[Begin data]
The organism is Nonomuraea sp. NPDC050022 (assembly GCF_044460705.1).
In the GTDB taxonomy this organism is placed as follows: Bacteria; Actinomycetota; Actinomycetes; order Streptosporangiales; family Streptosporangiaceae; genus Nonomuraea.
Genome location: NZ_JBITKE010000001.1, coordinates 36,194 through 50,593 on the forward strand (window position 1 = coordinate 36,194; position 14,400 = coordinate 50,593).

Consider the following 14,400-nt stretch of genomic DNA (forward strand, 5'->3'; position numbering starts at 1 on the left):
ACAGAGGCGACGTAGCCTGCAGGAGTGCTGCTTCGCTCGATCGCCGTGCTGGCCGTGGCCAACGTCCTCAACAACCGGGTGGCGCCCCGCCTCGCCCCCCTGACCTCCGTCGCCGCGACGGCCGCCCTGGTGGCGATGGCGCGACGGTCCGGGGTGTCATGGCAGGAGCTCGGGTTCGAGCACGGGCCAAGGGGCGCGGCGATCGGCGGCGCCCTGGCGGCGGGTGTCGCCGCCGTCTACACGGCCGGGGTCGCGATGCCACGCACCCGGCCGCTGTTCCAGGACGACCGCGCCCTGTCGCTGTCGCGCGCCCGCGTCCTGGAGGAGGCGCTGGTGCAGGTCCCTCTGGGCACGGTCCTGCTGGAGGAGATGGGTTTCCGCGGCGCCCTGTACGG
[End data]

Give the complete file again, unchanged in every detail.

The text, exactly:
The organism is Nonomuraea sp. NPDC050022 (assembly GCF_044460705.1).
In the GTDB taxonomy this organism is placed as follows: Bacteria; Actinomycetota; Actinomycetes; order Streptosporangiales; family Streptosporangiaceae; genus Nonomuraea.
Genome location: NZ_JBITKE010000001.1, coordinates 36,194 through 50,593 on the forward strand (window position 1 = coordinate 36,194; position 14,400 = coordinate 50,593).

Consider the following 14,400-nt stretch of genomic DNA (forward strand, 5'->3'; position numbering starts at 1 on the left):
ACAGAGGCGACGTAGCCTGCAGGAGTGCTGCTTCGCTCGATCGCCGTGCTGGCCGTGGCCAACGTCCTCAACAACCGGGTGGCGCCCCGCCTCGCCCCCCTGACCTCCGTCGCCGCGACGGCCGCCCTGGTGGCGATGGCGCGACGGTCCGGGGTGTCATGGCAGGAGCTCGGGTTCGAGCACGGGCCAAGGGGCGCGGCGATCGGCGGCGCCCTGGCGGCGGGTGTCGCCGCCGTCTACACGGCCGGGGTCGCGATGCCACGCACCCGGCCGCTGTTCCAGGACGACCGCGCCCTGTCGCTGTCGCGCGCCCGCGTCCTGGAGGAGGCGCTGGTGCAGGTCCCTCTGGGCACGGTCCTGCTGGAGGAGATGGGTTTCCGCGGCGCCCTGTACGG